Not long afterwards (1969) we formed a band called the Gravity Adjusters Expansion Band and began playing & performing free music utilizing my sonic designs and other oddities Lee had collected as well as some conventional instruments played in unconventional ways. The band was open for new players to sit-in and we often had some very unusal instruments from around the world. A few musicians started showing up to purchase the newly invented Waterphone. Shelly Manne and Emil Richards were two of the first to fly up from L.A. and attend our music sessions. They each bought several Waterphones and Emil invited me down to Los Angelos to stay at his home as he had a number of friends that wanted Waterphones and other items that I was making. I took a van load of instruments and sonic sculptures to L.A. and sold them all in a week. I made more money in that one week than I had as a painter for the previous year which suggested the time was right to make a career change.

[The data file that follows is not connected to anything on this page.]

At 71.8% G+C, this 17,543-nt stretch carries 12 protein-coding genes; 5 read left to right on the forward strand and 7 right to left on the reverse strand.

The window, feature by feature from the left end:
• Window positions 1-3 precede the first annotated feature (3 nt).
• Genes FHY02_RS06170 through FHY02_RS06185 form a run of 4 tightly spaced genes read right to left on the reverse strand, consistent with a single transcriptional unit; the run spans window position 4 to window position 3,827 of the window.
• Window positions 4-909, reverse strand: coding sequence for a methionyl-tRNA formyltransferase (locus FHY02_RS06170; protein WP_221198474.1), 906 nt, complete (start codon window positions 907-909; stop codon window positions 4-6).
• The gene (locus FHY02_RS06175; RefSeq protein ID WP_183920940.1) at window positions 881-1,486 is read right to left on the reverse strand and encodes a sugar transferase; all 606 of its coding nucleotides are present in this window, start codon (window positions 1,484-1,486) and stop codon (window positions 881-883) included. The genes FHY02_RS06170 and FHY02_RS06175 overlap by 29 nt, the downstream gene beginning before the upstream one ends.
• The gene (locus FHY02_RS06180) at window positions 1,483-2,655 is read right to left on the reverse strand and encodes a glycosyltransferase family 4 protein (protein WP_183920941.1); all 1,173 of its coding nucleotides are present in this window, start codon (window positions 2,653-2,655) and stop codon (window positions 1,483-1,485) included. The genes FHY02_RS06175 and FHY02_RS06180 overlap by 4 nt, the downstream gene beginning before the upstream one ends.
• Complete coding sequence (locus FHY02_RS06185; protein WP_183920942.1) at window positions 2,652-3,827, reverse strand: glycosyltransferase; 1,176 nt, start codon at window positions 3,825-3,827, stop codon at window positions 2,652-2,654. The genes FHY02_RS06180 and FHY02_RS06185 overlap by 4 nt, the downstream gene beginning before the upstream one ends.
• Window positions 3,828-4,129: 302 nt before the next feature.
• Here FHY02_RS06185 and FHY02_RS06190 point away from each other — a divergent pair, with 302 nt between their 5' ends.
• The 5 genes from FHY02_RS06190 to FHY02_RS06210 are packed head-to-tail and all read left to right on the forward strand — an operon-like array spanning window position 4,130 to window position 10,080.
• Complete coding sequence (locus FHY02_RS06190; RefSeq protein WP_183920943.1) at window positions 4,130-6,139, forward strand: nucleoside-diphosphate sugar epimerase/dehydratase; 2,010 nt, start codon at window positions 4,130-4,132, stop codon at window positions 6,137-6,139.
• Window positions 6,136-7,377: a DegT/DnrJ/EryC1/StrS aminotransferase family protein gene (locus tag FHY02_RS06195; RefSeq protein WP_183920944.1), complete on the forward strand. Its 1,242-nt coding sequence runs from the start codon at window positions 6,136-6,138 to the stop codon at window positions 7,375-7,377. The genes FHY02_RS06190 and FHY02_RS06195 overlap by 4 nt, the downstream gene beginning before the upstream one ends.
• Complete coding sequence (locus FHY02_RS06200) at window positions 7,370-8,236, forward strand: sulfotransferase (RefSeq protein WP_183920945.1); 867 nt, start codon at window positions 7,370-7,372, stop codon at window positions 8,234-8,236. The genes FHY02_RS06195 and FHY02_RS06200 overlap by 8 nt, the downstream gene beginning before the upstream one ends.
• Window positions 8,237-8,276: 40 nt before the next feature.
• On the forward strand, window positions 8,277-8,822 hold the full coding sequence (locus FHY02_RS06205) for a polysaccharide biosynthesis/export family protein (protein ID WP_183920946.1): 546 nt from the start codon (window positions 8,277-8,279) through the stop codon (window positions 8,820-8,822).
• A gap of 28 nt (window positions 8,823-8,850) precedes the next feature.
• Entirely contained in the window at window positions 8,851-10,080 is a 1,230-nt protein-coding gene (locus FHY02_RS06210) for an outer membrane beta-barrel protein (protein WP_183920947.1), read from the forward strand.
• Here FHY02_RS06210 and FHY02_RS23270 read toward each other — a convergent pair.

I began selling through art galleries, museums and music stores. Shortly after that I started having problems with people coping my designs especailly in Los Angelos and in New York. By this time I had the patent (3896696) but not much money so finding and going after the patent infringers was difficult as they would submerge as soon as questions were asked. I realized that I needed to upgrade my instruments and hopefully in the process out distance my imatators. At the same time I put all music stores on notice that they were subject to law suites if they sold imitations of the Waterphone. I began doing more research into materials and processes and decided that stainless steel would be the way to go but there were many problems to be worked out which did take some time. Eventually I began making all of my resonators from stainless steel and most attachments in bronze. This made it more difficult for my imitators and I have yet to see an imatation Waterphone that either sounds as good or is as durable as what I make.